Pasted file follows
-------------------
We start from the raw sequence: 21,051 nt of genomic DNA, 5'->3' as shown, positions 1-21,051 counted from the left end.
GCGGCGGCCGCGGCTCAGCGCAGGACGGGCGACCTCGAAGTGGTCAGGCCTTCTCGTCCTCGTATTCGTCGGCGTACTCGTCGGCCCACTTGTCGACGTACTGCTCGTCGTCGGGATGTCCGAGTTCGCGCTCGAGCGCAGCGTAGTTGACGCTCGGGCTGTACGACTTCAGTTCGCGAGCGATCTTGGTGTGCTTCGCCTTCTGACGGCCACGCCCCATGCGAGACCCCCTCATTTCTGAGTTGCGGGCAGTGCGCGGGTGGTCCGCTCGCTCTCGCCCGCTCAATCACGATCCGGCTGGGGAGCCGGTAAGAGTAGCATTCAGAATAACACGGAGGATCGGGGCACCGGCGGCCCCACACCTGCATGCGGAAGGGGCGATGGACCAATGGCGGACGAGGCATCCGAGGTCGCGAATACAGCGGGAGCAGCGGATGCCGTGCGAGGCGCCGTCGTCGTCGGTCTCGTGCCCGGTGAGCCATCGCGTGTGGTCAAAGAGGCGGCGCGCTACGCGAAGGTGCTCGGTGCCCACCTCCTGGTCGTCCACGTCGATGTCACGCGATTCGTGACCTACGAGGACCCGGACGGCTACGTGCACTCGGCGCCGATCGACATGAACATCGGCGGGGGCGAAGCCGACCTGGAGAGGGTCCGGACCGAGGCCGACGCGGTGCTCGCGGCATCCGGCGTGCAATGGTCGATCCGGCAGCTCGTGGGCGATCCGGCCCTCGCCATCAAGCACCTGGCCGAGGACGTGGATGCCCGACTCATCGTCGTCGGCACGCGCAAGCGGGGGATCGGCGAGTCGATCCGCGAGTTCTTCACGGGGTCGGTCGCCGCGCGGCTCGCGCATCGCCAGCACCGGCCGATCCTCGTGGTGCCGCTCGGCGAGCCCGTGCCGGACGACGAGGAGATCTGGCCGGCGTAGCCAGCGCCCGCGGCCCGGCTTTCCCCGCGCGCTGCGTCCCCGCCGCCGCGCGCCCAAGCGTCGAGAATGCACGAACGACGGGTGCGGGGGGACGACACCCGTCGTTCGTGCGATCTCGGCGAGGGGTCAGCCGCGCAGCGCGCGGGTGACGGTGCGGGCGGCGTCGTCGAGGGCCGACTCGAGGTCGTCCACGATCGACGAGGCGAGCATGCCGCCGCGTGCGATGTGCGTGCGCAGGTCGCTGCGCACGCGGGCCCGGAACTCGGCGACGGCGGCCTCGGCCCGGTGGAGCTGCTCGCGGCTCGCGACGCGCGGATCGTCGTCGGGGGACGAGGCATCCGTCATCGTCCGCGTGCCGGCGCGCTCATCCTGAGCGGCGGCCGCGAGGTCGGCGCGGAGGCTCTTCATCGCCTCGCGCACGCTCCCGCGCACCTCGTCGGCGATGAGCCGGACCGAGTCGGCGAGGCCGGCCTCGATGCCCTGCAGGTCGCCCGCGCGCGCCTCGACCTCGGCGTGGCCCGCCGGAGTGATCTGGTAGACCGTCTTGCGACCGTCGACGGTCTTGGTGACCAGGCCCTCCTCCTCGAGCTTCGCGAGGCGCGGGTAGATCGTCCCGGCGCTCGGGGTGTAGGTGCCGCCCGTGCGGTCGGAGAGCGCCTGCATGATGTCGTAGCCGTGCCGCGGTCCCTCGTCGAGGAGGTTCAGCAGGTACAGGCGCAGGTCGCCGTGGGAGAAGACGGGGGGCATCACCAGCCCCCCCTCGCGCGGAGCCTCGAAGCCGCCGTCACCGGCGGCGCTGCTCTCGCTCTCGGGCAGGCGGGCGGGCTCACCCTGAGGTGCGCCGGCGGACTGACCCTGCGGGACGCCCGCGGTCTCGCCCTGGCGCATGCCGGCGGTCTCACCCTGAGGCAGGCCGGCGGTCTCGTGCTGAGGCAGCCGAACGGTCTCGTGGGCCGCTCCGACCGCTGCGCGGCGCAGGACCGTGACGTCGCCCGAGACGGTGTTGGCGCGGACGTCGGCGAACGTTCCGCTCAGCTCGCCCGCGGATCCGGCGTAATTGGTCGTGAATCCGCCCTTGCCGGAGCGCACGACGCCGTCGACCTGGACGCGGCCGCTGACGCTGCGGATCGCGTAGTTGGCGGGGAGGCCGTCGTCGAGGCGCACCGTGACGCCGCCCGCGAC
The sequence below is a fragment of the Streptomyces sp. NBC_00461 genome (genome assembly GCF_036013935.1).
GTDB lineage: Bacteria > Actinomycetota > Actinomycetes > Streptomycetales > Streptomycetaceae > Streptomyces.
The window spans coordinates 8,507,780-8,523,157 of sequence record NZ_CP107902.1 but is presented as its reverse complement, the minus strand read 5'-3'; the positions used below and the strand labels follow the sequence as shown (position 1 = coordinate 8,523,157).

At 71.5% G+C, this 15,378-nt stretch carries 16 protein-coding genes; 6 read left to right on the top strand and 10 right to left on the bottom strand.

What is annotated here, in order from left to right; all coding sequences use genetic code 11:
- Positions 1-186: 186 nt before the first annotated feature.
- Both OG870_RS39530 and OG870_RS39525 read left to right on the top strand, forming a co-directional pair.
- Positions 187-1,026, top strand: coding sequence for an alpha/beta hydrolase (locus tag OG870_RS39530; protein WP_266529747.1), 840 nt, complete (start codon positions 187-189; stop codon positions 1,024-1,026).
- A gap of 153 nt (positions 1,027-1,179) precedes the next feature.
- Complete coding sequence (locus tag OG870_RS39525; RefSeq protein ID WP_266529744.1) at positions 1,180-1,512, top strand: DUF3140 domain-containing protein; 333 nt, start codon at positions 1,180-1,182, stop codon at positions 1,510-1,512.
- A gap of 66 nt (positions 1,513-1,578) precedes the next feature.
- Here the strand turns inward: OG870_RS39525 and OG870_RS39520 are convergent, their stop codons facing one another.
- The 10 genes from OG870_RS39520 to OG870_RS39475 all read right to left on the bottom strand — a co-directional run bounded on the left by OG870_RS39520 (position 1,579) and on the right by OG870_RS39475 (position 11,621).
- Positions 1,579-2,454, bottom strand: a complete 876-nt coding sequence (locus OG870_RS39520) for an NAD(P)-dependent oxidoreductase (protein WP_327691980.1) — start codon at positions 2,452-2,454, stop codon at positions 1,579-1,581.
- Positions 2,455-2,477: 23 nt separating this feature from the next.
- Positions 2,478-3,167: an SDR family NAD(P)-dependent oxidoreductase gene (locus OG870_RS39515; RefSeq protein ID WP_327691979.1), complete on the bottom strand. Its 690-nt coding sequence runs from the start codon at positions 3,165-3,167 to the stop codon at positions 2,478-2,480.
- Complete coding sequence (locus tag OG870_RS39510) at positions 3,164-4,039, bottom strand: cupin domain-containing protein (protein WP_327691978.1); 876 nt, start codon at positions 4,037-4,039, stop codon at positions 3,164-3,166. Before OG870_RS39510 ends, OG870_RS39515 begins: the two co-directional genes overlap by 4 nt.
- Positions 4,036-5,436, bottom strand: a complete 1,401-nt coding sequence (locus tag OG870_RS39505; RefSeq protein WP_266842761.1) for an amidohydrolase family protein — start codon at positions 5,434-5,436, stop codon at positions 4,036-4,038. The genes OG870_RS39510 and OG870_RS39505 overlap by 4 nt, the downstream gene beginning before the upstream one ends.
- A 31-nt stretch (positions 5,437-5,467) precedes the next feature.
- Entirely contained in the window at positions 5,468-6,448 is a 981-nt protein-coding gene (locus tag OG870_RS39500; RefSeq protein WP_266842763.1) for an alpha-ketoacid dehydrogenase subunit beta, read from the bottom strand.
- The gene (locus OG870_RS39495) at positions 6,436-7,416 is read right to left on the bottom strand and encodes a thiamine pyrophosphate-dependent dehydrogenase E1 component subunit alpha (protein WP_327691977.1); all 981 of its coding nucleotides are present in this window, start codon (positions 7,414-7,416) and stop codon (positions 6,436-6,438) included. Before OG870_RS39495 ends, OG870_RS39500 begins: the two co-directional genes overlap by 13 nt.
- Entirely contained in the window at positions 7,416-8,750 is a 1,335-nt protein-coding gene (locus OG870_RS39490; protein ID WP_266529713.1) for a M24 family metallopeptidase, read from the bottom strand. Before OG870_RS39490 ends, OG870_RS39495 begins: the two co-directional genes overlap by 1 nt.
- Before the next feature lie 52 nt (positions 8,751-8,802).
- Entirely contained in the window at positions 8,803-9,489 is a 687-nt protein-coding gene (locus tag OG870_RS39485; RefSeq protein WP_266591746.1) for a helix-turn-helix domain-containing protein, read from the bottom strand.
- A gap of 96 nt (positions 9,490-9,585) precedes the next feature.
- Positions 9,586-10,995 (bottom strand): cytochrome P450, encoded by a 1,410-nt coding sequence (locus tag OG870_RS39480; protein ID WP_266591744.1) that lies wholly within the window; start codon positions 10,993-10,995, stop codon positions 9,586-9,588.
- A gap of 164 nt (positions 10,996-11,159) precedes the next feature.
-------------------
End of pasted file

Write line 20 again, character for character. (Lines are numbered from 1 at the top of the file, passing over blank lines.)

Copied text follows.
- Positions 4,036-5,436, bottom strand: a complete 1,401-nt coding sequence (locus tag OG870_RS39505; RefSeq protein WP_266842761.1) for an amidohydrolase family protein — start codon at positions 5,434-5,436, stop codon at positions 4,036-4,038. The genes OG870_RS39510 and OG870_RS39505 overlap by 4 nt, the downstream gene beginning before the upstream one ends.